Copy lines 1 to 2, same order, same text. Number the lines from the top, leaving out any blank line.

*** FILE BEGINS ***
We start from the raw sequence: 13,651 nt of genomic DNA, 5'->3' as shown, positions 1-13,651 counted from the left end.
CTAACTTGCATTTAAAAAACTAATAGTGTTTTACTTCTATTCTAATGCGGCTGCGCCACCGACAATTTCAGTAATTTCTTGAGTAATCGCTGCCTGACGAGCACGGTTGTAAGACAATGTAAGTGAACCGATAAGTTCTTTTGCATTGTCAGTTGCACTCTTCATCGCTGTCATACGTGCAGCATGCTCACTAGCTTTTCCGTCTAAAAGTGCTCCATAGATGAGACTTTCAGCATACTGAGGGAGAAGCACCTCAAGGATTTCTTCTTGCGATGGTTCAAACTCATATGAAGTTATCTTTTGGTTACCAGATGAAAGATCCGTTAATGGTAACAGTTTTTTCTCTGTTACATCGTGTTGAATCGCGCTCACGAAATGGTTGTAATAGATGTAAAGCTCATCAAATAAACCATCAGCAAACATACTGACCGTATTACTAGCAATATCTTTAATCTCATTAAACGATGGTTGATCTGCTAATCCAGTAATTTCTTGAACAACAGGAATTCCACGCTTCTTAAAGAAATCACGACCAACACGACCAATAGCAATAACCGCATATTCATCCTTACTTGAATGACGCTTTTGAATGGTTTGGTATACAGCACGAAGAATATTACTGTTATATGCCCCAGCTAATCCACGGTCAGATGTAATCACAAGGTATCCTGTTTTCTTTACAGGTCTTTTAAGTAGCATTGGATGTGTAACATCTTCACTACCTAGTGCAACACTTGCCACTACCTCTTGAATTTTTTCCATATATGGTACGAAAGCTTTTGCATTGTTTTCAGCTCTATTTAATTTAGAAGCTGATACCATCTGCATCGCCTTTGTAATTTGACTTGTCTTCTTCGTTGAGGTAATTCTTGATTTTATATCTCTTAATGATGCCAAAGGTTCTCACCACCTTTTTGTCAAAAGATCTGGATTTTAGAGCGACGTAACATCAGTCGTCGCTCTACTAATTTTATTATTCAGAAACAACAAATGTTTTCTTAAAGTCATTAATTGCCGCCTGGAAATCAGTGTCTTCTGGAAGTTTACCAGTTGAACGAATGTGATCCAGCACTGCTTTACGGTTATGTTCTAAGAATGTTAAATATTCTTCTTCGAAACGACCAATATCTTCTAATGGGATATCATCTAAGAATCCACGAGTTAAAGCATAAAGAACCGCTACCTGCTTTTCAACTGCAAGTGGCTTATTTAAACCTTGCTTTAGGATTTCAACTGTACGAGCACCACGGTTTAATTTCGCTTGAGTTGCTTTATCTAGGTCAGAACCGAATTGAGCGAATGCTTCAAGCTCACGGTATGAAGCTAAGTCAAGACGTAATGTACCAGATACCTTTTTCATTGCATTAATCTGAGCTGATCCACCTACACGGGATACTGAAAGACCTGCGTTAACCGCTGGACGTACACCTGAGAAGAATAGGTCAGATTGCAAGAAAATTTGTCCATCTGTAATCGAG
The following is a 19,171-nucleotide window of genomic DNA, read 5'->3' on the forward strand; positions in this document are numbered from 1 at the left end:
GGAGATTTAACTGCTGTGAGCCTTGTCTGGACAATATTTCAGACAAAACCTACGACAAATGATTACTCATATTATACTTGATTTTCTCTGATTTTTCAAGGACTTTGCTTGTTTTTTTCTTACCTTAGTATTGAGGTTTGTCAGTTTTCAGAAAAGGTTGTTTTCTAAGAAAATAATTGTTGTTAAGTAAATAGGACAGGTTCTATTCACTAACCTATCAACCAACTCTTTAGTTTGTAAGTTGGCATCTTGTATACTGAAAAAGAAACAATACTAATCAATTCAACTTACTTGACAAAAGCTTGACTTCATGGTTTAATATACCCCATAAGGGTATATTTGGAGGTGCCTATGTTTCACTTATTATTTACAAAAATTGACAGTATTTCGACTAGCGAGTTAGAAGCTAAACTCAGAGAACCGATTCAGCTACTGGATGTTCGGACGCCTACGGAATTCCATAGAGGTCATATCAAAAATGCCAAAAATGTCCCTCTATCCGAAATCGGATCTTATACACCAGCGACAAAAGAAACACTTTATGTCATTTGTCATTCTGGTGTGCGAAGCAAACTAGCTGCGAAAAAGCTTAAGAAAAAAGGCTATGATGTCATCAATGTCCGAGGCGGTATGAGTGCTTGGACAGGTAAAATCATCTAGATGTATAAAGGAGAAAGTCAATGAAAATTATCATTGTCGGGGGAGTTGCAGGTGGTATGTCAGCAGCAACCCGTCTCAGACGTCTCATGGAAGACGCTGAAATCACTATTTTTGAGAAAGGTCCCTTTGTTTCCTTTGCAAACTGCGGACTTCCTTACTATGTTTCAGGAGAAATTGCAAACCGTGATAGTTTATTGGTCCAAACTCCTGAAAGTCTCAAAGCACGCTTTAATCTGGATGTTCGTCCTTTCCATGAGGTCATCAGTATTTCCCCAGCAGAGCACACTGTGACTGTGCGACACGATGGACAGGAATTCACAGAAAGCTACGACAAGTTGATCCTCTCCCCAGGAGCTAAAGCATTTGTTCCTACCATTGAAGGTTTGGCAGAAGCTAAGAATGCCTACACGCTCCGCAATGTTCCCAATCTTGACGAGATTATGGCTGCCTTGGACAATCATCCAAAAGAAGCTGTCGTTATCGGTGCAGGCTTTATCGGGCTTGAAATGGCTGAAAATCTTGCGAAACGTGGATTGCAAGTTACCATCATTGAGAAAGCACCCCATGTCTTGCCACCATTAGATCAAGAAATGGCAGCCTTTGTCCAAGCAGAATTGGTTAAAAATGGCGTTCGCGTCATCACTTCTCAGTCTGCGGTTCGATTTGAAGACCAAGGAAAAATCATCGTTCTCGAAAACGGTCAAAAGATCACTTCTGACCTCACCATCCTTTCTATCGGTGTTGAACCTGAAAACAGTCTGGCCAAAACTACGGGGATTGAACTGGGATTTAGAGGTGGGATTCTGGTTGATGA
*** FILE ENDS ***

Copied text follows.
We start from the raw sequence: 13,651 nt of genomic DNA, 5'->3' as shown, positions 1-13,651 counted from the left end.
CTAACTTGCATTTAAAAAACTAATAGTGTTTTACTTCTATTCTAATGCGGCTGCGCCACCGACAATTTCAGTAATTTCTTGAGTAATCGCTGCCTGACGAGCACGGTTGTAAGACAATGTAAGTGAACCGATAAGTTCTTTTGCATTGTCAGTTGCACTCTTCATCGCTGTCATACGTGCAGCATGCTCACTAGCTTTTCCGTCTAAAAGTGCTCCATAGATGAGACTTTCAGCATACTGAGGGAGAAGCACCTCAAGGATTTCTTCTTGCGATGGTTCAAACTCATATGAAGTTATCTTTTGGTTACCAGATGAAAGATCCGTTAATGGTAACAGTTTTTTCTCTGTTACATCGTGTTGAATCGCGCTCACGAAATGGTTGTAATAGATGTAAAGCTCATCAAATAAACCATCAGCAAACATACTGACCGTATTACTAGCAATATCTTTAATCTCATTAAACGATGGTTGATCTGCTAATCCAGTAATTTCTTGAACAACAGGAATTCCACGCTTCTTAAAGAAATCACGACCAACACGACCAATAGCAATAACCGCATATTCATCCTTACTTGAATGACGCTTTTGAATGGTTTGGTATACAGCACGAAGAATATTACTGTTATATGCCCCAGCTAATCCACGGTCAGATGTAATCACAAGGTATCCTGTTTTCTTTACAGGTCTTTTAAGTAGCATTGGATGTGTAACATCTTCACTACCTAGTGCAACACTTGCCACTACCTCTTGAATTTTTTCCATATATGGTACGAAAGCTTTTGCATTGTTTTCAGCTCTATTTAATTTAGAAGCTGATACCATCTGCATCGCCTTTGTAATTTGACTTGTCTTCTTCGTTGAGGTAATTCTTGATTTTATATCTCTTAATGATGCCAAAGGTTCTCACCACCTTTTTGTCAAAAGATCTGGATTTTAGAGCGACGTAACATCAGTCGTCGCTCTACTAATTTTATTATTCAGAAACAACAAATGTTTTCTTAAAGTCATTAATTGCCGCCTGGAAATCAGTGTCTTCTGGAAGTTTACCAGTTGAACGAATGTGATCCAGCACTGCTTTACGGTTATGTTCTAAGAATGTTAAATATTCTTCTTCGAAACGACCAATATCTTCTAATGGGATATCATCTAAGAATCCACGAGTTAAAGCATAAAGAACCGCTACCTGCTTTTCAACTGCAAGTGGCTTATTTAAACCTTGCTTTAGGATTTCAACTGTACGAGCACCACGGTTTAATTTCGCTTGAGTTGCTTTATCTAGGTCAGAACCGAATTGAGCGAATGCTTCAAGCTCACGGTATGAAGCTAAGTCAAGACGTAATGTACCAGATACCTTTTTCATTGCATTAATCTGAGCTGATCCACCTACACGGGATACTGAAAGACCTGCGTTAACCGCTGGACGTACACCTGAGAAGAATAGGTCAGATTGCAAGAAAATTTGTCCATCTGTAATCGAG